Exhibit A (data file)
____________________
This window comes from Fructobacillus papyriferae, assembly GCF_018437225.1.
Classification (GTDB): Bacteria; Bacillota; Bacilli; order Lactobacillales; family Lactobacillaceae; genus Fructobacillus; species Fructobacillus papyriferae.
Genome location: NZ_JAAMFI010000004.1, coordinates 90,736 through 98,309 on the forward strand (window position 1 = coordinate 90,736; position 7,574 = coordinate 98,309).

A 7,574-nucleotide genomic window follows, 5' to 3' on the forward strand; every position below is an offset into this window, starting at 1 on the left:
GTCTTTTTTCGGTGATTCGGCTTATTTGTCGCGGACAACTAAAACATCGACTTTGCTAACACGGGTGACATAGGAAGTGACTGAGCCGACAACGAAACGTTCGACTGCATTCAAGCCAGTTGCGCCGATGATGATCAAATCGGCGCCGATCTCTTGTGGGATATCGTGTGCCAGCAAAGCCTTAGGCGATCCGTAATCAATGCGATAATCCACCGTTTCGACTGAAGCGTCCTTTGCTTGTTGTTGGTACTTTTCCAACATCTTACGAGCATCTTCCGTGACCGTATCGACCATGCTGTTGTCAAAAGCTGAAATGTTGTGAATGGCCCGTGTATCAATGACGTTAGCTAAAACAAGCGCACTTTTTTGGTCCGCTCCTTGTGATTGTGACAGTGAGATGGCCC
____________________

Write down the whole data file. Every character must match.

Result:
This window comes from Fructobacillus papyriferae, assembly GCF_018437225.1.
Classification (GTDB): Bacteria; Bacillota; Bacilli; order Lactobacillales; family Lactobacillaceae; genus Fructobacillus; species Fructobacillus papyriferae.
Genome location: NZ_JAAMFI010000004.1, coordinates 90,736 through 98,309 on the forward strand (window position 1 = coordinate 90,736; position 7,574 = coordinate 98,309).

A 7,574-nucleotide genomic window follows, 5' to 3' on the forward strand; every position below is an offset into this window, starting at 1 on the left:
GTCTTTTTTCGGTGATTCGGCTTATTTGTCGCGGACAACTAAAACATCGACTTTGCTAACACGGGTGACATAGGAAGTGACTGAGCCGACAACGAAACGTTCGACTGCATTCAAGCCAGTTGCGCCGATGATGATCAAATCGGCGCCGATCTCTTGTGGGATATCGTGTGCCAGCAAAGCCTTAGGCGATCCGTAATCAATGCGATAATCCACCGTTTCGACTGAAGCGTCCTTTGCTTGTTGTTGGTACTTTTCCAACATCTTACGAGCATCTTCCGTGACCGTATCGACCATGCTGTTGTCAAAAGCTGAAATGTTGTGAATGGCCCGTGTATCAATGACGTTAGCTAAAACAAGCGCACTTTTTTGGTCCGCTCCTTGTGATTGTGACAGTGAGATGGCCC